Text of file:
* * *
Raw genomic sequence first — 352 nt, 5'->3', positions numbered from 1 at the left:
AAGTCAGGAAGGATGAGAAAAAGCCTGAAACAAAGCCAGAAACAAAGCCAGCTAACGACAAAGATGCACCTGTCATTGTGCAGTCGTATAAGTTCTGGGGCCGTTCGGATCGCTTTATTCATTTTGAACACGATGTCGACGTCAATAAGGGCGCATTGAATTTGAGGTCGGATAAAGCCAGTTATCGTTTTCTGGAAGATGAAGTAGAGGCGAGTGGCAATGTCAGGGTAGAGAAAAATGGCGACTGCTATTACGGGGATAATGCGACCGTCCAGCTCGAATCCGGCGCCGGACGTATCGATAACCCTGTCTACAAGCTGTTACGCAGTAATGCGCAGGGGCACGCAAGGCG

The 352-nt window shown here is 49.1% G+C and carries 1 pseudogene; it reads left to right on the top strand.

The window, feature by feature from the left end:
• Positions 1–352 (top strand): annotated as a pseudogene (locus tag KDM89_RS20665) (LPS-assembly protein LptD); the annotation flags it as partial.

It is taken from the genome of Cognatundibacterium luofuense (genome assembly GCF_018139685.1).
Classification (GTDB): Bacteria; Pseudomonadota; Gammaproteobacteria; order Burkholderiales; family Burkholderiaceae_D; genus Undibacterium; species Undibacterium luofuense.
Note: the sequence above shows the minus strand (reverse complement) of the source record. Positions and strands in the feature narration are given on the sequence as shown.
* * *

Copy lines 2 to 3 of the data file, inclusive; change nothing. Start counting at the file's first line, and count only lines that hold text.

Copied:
AAGTCAGGAAGGATGAGAAAAAGCCTGAAACAAAGCCAGAAACAAAGCCAGCTAACGACAAAGATGCACCTGTCATTGTGCAGTCGTATAAGTTCTGGGGCCGTTCGGATCGCTTTATTCATTTTGAACACGATGTCGACGTCAATAAGGGCGCATTGAATTTGAGGTCGGATAAAGCCAGTTATCGTTTTCTGGAAGATGAAGTAGAGGCGAGTGGCAATGTCAGGGTAGAGAAAAATGGCGACTGCTATTACGGGGATAATGCGACCGTCCAGCTCGAATCCGGCGCCGGACGTATCGATAACCCTGTCTACAAGCTGTTACGCAGTAATGCGCAGGGGCACGCAAGGCG

The 352-nt window shown here is 49.1% G+C and carries 1 pseudogene; it reads left to right on the top strand.